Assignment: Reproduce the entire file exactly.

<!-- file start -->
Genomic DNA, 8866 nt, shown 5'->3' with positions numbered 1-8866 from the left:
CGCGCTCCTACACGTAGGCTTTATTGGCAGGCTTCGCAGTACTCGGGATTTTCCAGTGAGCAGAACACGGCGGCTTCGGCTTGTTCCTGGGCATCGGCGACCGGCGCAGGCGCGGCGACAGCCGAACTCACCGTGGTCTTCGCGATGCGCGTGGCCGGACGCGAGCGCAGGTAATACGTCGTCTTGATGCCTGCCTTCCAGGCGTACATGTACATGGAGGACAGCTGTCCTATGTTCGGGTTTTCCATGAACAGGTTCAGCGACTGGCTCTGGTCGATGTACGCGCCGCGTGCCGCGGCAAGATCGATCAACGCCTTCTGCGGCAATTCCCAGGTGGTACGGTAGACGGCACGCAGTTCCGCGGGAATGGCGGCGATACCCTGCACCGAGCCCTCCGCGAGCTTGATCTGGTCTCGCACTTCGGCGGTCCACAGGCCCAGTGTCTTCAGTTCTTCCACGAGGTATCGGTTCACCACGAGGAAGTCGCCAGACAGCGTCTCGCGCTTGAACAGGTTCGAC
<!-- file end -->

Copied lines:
Genomic DNA, 8866 nt, shown 5'->3' with positions numbered 1-8866 from the left:
CGCGCTCCTACACGTAGGCTTTATTGGCAGGCTTCGCAGTACTCGGGATTTTCCAGTGAGCAGAACACGGCGGCTTCGGCTTGTTCCTGGGCATCGGCGACCGGCGCAGGCGCGGCGACAGCCGAACTCACCGTGGTCTTCGCGATGCGCGTGGCCGGACGCGAGCGCAGGTAATACGTCGTCTTGATGCCTGCCTTCCAGGCGTACATGTACATGGAGGACAGCTGTCCTATGTTCGGGTTTTCCATGAACAGGTTCAGCGACTGGCTCTGGTCGATGTACGCGCCGCGTGCCGCGGCAAGATCGATCAACGCCTTCTGCGGCAATTCCCAGGTGGTACGGTAGACGGCACGCAGTTCCGCGGGAATGGCGGCGATACCCTGCACCGAGCCCTCCGCGAGCTTGATCTGGTCTCGCACTTCGGCGGTCCACAGGCCCAGTGTCTTCAGTTCTTCCACGAGGTATCGGTTCACCACGAGGAAGTCGCCAGACAGCGTCTCGCGCTTGAACAGGTTCGAC